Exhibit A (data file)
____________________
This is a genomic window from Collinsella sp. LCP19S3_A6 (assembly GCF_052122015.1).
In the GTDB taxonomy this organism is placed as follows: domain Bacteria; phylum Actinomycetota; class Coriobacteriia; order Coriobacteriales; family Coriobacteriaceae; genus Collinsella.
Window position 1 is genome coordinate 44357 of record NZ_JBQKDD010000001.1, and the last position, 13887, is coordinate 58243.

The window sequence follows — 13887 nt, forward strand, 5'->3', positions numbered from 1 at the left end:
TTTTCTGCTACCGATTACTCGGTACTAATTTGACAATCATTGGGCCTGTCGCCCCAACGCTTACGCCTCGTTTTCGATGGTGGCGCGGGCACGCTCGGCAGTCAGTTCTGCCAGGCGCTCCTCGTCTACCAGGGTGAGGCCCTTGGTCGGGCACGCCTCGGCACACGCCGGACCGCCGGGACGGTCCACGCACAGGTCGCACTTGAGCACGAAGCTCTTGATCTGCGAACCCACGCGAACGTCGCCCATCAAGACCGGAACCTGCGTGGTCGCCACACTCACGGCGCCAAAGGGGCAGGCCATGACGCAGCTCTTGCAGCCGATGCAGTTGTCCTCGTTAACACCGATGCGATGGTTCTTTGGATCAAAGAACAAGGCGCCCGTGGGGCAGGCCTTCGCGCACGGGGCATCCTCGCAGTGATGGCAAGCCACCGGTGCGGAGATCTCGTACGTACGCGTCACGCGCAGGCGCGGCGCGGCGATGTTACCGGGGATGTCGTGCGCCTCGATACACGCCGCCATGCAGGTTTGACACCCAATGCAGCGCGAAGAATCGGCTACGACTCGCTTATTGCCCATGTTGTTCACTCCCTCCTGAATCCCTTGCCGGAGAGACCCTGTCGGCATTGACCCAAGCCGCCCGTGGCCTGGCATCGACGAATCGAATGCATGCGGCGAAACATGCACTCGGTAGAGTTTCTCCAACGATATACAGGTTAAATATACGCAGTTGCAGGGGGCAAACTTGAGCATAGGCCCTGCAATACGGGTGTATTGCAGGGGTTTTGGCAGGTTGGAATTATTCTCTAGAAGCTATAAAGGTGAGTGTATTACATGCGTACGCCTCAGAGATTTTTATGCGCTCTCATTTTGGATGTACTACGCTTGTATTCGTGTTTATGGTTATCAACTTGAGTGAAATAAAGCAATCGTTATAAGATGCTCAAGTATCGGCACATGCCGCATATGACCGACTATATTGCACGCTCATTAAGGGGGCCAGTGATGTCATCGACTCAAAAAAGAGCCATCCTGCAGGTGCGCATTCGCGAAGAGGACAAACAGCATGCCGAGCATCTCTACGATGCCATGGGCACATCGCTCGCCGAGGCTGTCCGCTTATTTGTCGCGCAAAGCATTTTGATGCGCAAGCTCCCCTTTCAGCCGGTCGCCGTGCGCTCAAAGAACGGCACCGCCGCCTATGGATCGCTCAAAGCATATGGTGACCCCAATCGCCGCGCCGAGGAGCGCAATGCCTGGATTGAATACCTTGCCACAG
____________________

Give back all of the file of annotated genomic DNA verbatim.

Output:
This is a genomic window from Collinsella sp. LCP19S3_A6 (assembly GCF_052122015.1).
In the GTDB taxonomy this organism is placed as follows: domain Bacteria; phylum Actinomycetota; class Coriobacteriia; order Coriobacteriales; family Coriobacteriaceae; genus Collinsella.
Window position 1 is genome coordinate 44357 of record NZ_JBQKDD010000001.1, and the last position, 13887, is coordinate 58243.

The window sequence follows — 13887 nt, forward strand, 5'->3', positions numbered from 1 at the left end:
TTTTCTGCTACCGATTACTCGGTACTAATTTGACAATCATTGGGCCTGTCGCCCCAACGCTTACGCCTCGTTTTCGATGGTGGCGCGGGCACGCTCGGCAGTCAGTTCTGCCAGGCGCTCCTCGTCTACCAGGGTGAGGCCCTTGGTCGGGCACGCCTCGGCACACGCCGGACCGCCGGGACGGTCCACGCACAGGTCGCACTTGAGCACGAAGCTCTTGATCTGCGAACCCACGCGAACGTCGCCCATCAAGACCGGAACCTGCGTGGTCGCCACACTCACGGCGCCAAAGGGGCAGGCCATGACGCAGCTCTTGCAGCCGATGCAGTTGTCCTCGTTAACACCGATGCGATGGTTCTTTGGATCAAAGAACAAGGCGCCCGTGGGGCAGGCCTTCGCGCACGGGGCATCCTCGCAGTGATGGCAAGCCACCGGTGCGGAGATCTCGTACGTACGCGTCACGCGCAGGCGCGGCGCGGCGATGTTACCGGGGATGTCGTGCGCCTCGATACACGCCGCCATGCAGGTTTGACACCCAATGCAGCGCGAAGAATCGGCTACGACTCGCTTATTGCCCATGTTGTTCACTCCCTCCTGAATCCCTTGCCGGAGAGACCCTGTCGGCATTGACCCAAGCCGCCCGTGGCCTGGCATCGACGAATCGAATGCATGCGGCGAAACATGCACTCGGTAGAGTTTCTCCAACGATATACAGGTTAAATATACGCAGTTGCAGGGGGCAAACTTGAGCATAGGCCCTGCAATACGGGTGTATTGCAGGGGTTTTGGCAGGTTGGAATTATTCTCTAGAAGCTATAAAGGTGAGTGTATTACATGCGTACGCCTCAGAGATTTTTATGCGCTCTCATTTTGGATGTACTACGCTTGTATTCGTGTTTATGGTTATCAACTTGAGTGAAATAAAGCAATCGTTATAAGATGCTCAAGTATCGGCACATGCCGCATATGACCGACTATATTGCACGCTCATTAAGGGGGCCAGTGATGTCATCGACTCAAAAAAGAGCCATCCTGCAGGTGCGCATTCGCGAAGAGGACAAACAGCATGCCGAGCATCTCTACGATGCCATGGGCACATCGCTCGCCGAGGCTGTCCGCTTATTTGTCGCGCAAAGCATTTTGATGCGCAAGCTCCCCTTTCAGCCGGTCGCCGTGCGCTCAAAGAACGGCACCGCCGCCTATGGATCGCTCAAAGCATATGGTGACCCCAATCGCCGCGCCGAGGAGCGCAATGCCTGGATTGAATACCTTGCCACAG